4. What do you miss most about China?

The number one thing I miss from home would be the food. Today’s technology is advanced enough to make connecting with families very easy. But nothing is like a good home-country meal after a stressful week. Luckily, there is enough international markets in the Indianapolis area that I can get a quick fix that is similar to my home-country food. But I still miss the environment and the authentic dishes compared to my home-country.

5. What was your biggest surprise about U.S. life and education?

One big thing that I realized was the amount of workload for different majors. I have friends who are majoring in all kind of different fields. But for me personally, I know as a student majoring in Biology and Biomedical Engineering, there is an expectation of my academic performance, I spend hours and hours outside of classes to work on homework, reports, or design projects.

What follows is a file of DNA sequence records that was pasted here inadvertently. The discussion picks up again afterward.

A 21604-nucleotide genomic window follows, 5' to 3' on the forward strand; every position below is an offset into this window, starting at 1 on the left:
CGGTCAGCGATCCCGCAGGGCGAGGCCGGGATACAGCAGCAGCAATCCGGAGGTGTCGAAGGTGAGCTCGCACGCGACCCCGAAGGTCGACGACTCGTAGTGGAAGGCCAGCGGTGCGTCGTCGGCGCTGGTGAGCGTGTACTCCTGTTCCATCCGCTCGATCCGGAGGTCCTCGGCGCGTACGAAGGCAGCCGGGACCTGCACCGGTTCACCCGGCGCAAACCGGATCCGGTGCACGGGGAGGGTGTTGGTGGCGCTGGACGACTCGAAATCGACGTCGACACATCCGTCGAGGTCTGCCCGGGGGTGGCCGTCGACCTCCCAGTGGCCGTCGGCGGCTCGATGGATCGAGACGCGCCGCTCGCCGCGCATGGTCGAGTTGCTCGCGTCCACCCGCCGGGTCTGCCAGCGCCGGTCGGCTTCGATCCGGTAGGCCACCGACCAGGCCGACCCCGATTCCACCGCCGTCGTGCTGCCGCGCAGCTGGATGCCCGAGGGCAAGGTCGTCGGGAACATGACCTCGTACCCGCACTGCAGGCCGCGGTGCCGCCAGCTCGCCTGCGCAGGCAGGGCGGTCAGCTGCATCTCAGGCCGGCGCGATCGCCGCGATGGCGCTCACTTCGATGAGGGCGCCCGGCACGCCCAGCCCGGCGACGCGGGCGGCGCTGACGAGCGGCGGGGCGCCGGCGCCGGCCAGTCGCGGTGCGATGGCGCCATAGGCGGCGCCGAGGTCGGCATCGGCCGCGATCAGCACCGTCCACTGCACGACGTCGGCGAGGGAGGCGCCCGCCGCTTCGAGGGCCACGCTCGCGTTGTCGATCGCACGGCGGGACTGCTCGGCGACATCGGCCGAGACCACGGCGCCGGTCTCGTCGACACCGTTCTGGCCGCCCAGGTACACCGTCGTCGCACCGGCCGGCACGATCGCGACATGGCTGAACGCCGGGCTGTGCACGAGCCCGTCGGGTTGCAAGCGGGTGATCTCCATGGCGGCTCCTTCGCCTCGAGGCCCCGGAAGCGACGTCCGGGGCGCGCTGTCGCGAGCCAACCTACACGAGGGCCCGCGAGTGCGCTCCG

6. ... your biggest disappointment?

This would depend on the location. But I was disappointed in the public transporting system when I first started college. It is very easy to take the train, bus, or taxi in my hometown if I needed to go to places close or far. But the local transportation system is still developing and not as efficient as I was used to. During my time in college, there have been more options in the past few years; shared bikes, shared electric cars, and shared scooters are all additional options.   

7. How have you handled:

... language differences?